How many Rangers fans have stopped attending games at Ibrox for reasons entirely unconnected to football? This speaks of a monolithic culture that is exclusionary and restricts what it means to be a Rangers fan, one that is not conducive to debate and dissent. It risks creating a hierarchy of fans with only those who fully subscribe to certain political, religious and cultural associations being ‘true Rangers fans’.

It is perhaps refreshing to know there are intelligent fans willing to question certain elements of the club’s support and the direction they wish to go, but how loud is their voice? Have words such as those generated a healthy level of open debate?

No, I’m afraid not. There wasn’t a single comment under that piece.

Perhaps instead of wasting time belittling a book that, by their own estimation, will be yesterday’s news before too long, Rangers fans should be questioning the future direction of their club.

Or instead of obsessing about a TV News Reporter who writes the occasional blog they could be more inquisitive as to what Charles Green is really up to.

Of course, there’s still the Lawwell Conspiracies to keep them busy.

Their latest fad is calling everyone and anyone sectarian if they don’t like Rangers and speak derogatively of the club or its fans.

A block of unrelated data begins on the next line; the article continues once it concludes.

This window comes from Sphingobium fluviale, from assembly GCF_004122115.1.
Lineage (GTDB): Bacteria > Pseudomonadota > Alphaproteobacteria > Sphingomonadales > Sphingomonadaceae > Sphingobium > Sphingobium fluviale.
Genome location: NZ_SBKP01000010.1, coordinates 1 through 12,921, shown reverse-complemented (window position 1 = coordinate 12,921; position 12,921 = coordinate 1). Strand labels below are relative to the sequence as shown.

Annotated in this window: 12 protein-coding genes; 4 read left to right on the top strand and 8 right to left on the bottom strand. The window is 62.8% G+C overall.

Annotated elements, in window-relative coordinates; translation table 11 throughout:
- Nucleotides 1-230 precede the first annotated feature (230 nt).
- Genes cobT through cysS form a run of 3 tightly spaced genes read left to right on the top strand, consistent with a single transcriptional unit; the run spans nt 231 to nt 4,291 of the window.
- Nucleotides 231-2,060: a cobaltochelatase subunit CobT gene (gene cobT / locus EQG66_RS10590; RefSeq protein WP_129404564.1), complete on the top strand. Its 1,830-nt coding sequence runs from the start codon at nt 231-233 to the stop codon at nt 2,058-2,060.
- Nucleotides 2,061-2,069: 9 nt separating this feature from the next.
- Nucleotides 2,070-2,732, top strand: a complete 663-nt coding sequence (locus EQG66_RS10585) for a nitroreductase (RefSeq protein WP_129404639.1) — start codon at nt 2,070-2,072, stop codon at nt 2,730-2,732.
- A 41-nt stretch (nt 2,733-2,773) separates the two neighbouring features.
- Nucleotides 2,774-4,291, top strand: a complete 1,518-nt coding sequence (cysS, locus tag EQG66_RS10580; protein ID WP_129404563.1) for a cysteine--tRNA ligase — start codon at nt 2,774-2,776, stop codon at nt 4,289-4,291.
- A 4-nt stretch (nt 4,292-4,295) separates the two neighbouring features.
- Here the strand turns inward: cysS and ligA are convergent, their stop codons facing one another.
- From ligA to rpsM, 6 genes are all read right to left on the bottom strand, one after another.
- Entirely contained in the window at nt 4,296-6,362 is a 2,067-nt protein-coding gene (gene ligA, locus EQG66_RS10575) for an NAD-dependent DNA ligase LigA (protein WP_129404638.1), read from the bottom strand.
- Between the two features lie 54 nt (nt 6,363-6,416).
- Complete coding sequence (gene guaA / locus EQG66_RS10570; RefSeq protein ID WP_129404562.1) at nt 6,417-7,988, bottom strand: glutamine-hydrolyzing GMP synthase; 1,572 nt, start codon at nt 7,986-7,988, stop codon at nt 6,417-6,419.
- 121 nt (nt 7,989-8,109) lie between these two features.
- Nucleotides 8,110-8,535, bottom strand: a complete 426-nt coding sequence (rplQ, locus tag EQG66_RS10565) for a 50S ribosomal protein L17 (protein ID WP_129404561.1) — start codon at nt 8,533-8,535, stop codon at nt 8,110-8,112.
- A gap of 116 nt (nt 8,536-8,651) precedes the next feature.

Apparently, the word Hun is now sectarian. Has anyone informed the BBC? Stuart Cosgrove uses the word freely on his radio show Off The Ball. Would the BBC allow such free usage of Hun if it was actually sectarian? I don’t believe they would.

The word has been used for many years by supporters of every club in the country to describe Rangers and their fans. Are all these other clubs and their fans sectarian bigots? I don’t believe so.

Technically, Rangers fans may correctly point out that sectarianism doesn’t necessarily have to about religion. And they would be correct.

But it does have to be a sub-division within a group.   

I’d be keen to hear what particular group they think we all belong to that makes our differences sectarian.

By their new reckoning we’re all sectarian bigots if we use what’s deemed by the receiver to be a derogatory term to describe a football club and/or its supporters?

Surely then, playing by those rules, most football fans in the UK must be sectarian bigots. Most fans have probably at some point in their football-watching life shouted or sung something about an opposition team at least once.

And what about those sensitive Rangers fans who have suddenly become offended by the word Hun? Have they never called anyone anything? Did they do so knowing that by doing so they were being sectarian bigots? Did they consider themselves sectarian when calling Aberdeen sheep-shaggers?

I don’t think so.

They are newly-enlightened to this way of thinking. This is the road they want to take.